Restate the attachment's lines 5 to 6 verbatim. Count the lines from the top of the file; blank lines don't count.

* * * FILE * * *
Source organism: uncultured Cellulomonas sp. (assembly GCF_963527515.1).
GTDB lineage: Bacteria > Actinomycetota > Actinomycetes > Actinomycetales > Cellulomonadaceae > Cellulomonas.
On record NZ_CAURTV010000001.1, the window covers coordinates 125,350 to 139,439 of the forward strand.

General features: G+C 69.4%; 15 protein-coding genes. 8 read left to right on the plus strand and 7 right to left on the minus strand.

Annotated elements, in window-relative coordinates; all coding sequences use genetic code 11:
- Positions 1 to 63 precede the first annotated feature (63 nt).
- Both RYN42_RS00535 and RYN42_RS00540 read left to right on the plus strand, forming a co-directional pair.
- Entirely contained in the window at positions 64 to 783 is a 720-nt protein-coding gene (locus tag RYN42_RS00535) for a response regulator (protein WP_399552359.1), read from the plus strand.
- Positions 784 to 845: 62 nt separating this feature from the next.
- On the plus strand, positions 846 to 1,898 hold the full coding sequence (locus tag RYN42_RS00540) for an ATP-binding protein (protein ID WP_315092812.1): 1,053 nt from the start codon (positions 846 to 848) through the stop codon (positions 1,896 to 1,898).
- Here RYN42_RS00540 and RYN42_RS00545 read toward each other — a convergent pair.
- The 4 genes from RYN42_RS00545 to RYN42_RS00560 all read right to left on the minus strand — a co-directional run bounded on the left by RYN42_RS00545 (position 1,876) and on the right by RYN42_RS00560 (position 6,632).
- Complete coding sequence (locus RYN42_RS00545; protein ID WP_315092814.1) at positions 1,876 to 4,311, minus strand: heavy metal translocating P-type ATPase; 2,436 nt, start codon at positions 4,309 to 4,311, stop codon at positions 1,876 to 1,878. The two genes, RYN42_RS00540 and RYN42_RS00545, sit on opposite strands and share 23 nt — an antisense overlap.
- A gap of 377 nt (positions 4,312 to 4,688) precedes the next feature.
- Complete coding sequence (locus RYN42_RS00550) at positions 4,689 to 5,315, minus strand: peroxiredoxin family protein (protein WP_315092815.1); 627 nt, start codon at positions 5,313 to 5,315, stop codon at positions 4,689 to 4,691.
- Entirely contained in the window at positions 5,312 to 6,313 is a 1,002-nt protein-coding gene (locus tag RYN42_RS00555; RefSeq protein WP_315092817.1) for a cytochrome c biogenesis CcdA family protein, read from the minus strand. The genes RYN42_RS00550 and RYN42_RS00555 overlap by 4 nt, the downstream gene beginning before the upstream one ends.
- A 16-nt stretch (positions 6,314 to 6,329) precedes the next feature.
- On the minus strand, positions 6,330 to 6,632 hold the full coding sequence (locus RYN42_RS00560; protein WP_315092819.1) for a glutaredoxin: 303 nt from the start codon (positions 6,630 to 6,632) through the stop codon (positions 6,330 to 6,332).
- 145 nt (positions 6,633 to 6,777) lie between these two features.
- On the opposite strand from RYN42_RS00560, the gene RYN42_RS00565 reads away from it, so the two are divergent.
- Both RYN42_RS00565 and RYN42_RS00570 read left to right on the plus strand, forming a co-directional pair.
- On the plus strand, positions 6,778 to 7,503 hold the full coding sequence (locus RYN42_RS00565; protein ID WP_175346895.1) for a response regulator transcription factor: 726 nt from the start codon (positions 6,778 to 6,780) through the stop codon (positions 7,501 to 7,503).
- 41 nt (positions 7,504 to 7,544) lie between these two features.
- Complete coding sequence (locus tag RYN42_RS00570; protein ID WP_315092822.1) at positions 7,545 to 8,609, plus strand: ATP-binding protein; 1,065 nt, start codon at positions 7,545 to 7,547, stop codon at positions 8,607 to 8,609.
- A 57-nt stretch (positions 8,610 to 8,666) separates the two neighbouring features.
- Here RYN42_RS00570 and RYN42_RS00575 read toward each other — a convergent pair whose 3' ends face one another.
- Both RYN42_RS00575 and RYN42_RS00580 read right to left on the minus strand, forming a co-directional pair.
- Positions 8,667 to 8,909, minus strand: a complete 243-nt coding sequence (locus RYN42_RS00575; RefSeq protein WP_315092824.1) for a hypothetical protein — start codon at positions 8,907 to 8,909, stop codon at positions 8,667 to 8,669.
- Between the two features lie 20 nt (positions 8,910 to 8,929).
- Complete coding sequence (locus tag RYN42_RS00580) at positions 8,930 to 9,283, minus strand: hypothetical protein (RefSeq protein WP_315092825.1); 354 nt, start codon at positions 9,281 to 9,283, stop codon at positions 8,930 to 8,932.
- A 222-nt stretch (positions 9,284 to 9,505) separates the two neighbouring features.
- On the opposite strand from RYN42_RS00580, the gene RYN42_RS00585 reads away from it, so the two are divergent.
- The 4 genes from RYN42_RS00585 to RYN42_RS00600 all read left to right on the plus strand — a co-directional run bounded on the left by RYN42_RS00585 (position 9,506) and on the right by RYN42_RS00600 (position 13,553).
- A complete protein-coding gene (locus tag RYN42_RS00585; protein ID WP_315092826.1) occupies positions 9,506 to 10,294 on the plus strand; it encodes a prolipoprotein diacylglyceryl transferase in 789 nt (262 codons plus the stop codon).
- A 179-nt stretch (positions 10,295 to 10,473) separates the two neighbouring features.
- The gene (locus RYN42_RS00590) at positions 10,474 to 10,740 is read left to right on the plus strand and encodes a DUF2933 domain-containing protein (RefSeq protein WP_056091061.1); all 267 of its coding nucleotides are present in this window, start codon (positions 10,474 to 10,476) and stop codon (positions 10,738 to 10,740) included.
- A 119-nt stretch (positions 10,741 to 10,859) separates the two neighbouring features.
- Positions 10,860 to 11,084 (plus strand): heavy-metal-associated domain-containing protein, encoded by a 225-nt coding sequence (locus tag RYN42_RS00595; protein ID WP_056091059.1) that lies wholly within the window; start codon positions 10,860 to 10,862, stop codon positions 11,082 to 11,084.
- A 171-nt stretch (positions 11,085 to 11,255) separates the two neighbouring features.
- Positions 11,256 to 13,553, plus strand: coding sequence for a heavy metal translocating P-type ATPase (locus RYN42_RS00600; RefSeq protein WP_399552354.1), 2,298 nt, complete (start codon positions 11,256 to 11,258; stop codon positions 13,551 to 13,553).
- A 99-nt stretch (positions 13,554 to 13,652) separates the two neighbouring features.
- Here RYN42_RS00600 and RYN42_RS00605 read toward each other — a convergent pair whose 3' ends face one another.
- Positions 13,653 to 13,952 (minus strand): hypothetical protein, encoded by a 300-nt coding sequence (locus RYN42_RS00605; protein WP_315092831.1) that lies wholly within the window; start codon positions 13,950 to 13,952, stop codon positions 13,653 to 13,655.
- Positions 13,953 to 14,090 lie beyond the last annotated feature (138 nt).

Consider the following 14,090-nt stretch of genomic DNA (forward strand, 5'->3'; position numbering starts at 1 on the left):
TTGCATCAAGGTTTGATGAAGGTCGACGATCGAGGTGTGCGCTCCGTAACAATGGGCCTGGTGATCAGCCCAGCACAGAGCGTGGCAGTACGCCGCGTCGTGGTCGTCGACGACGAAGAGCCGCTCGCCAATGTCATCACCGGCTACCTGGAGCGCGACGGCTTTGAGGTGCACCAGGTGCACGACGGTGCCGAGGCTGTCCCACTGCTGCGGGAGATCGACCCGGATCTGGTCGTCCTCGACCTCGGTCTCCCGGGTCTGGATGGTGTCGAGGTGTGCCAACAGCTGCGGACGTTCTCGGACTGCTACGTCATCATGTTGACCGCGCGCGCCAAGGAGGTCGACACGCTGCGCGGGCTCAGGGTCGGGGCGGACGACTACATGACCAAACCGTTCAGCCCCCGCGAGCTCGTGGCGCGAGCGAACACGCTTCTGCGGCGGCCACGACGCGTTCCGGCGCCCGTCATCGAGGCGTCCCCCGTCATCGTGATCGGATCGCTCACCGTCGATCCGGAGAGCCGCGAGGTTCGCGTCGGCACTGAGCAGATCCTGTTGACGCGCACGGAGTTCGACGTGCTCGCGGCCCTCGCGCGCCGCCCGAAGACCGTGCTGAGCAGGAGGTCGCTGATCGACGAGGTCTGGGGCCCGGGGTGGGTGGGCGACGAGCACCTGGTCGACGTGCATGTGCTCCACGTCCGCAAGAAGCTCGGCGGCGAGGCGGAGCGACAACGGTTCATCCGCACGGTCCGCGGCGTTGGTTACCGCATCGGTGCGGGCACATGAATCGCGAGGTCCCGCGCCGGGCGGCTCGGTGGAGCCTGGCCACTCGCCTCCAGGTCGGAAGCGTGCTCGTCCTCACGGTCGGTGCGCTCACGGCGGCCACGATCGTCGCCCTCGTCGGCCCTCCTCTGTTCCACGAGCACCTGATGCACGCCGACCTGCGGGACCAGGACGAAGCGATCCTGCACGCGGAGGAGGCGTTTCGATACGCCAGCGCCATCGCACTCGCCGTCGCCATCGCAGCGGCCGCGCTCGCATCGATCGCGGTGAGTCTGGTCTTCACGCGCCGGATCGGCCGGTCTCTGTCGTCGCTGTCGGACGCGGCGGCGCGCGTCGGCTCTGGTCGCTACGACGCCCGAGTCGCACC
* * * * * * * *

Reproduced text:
Annotated elements, in window-relative coordinates; all coding sequences use genetic code 11:
- Positions 1 to 63 precede the first annotated feature (63 nt).